[0061] At block 706 the method comprises inserting a base into the device. The base may be a component of the device, for example a moveable and/or removable platform of the device, for example as schematically shown in the example of Figure 3. The base is permeable to air but not to build material and therefore inserting the base, at block 705, provides a base for the device to retain the volume of build material. Together, blocks 704 and 706 therefore comprise forming an enclosure, or container, for the volume of build material. Blocks 704 and 706 therefore comprise assembling a device around the volume of build material.

[0062] At block 708 the method comprises injecting air into the volume of build material to fluidize the surrounding build material, for example as described above with reference to blocks 504 and 610 of the methods 500 and 600, respectively. Block 708 comprises injecting air through the permeable base, e.g. through a number of pores thereof, the pores being sized to prevent the passage of build material therethrough but to allow the passage of air therethrough.

[0063] At block 710 the method comprises removing the object from the surrounding, fluidized, build material, for example as described above with reference to blocks 506 and 612 of the methods 500 and 600, respectively.

[0064] Figure 8 schematically shows a partial cutaway view of an example apparatus 800 which may comprise any of the devices 100-400 as shown in Figures 1-4, respectively. The apparatus 800 is to retain a (not shown in Figure 8) volume of build material comprising a volume of coalesced build material at least partially surrounded by loose build material (e.g. uncoalesced build material, for example as described above), e.g. following an additive manufacturing process to create the coalesced build material. The build material may comprise plastic or metal particles. The coalesced build material may comprise an object generated in an additive manufacturing process and the volume of build material may therefore comprise a build bed.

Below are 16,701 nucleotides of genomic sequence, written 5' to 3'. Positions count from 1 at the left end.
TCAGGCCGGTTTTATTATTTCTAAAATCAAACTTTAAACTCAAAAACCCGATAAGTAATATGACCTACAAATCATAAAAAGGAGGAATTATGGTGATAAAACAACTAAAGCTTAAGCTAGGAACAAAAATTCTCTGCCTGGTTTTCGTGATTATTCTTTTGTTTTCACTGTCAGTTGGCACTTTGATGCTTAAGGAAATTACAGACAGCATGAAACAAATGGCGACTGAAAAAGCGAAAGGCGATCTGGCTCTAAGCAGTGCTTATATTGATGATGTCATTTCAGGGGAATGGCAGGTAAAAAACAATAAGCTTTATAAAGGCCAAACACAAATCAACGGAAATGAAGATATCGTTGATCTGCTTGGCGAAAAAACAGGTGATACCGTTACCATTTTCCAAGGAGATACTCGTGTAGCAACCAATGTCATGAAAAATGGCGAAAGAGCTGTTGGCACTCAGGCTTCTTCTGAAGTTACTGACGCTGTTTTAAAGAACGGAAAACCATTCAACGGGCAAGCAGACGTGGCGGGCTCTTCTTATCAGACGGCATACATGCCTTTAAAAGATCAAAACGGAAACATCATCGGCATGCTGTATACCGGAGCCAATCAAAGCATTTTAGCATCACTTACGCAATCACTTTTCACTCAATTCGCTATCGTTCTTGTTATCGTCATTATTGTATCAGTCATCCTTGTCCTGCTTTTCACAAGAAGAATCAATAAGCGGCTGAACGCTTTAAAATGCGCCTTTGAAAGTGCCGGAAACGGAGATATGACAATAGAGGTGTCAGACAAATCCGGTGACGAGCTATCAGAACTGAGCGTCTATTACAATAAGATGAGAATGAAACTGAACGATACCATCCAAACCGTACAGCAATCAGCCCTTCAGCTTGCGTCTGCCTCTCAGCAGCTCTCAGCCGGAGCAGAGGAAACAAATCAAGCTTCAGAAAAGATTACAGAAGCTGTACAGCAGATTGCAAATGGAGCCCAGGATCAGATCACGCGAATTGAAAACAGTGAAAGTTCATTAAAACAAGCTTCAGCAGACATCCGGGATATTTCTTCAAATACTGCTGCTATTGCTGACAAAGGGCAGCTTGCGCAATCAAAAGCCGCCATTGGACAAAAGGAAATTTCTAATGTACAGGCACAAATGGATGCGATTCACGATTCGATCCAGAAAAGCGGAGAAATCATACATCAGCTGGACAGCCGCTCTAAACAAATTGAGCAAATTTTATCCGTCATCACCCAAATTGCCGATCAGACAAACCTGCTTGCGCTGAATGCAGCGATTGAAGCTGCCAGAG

[0065] The apparatus 800 comprises an interior chamber 805, the interior chamber 805 being to receive the volume of build material comprising a volume of coalesced build material at least partially surrounded by loose build material. The apparatus 800 also comprises a platform 804, which may comprise a base of the apparatus 800, to hold and/or retain the volume of build material in the interior chamber 805 of the apparatus 800.

[0066] It will be appreciated that the interior chamber 805 may be delimited by at least one sidewall of the apparatus 800 (for example the sidewalls 102-402 as described above with reference to the devices 100-400). Figure 8 schematically shows two such sidewalls 802a and 802b as Figure 8 shows a partial cutaway of the apparatus 800 but it will be appreciated that this is for illustrative purposes only, and that in some examples the apparatus 800 may comprise one, curved, sidewall or any number of sidewalls.

[0067] The platform 804 of the apparatus 800 may be removable from and/or or insertable into the apparatus 800. The platform 804 may therefore be movable with respect to a remainder of the apparatus 800 (e.g. movable with respect to the sidewall 802). As stated above, the platform 804 is to retain the volume of build material in the interior chamber 805 of the apparatus 800. For this purpose, the platform 804 is not permeable to build material so that a volume of build material in the internal chamber 805 is retained in the apparatus 800 by the platform 804. The apparatus 800 may be an apparatus for facilitating removal of an object of coalesced build material formed in an additive manufacturing process and may comprise an apparatus 800 for fluidize an amount of build material in a build volume. For this purpose, the platform 804 is permeable to air to allow an influx of air into the interior chamber 805, through the platform 804, to fluidize the loose build material in a volume of build material in the interior chamber 805. In some examples, apparatus 800 may comprise a top surface, such as a lid. In these examples the lid may comprise a vent, for example to prevent an overpressure from being generated inside the device 800 when the loose build material therein is fluidized. The device 800 may comprise a removable, or a fixed, build unit of a 3D printing apparatus, e.g. as described above with reference to Figure 2.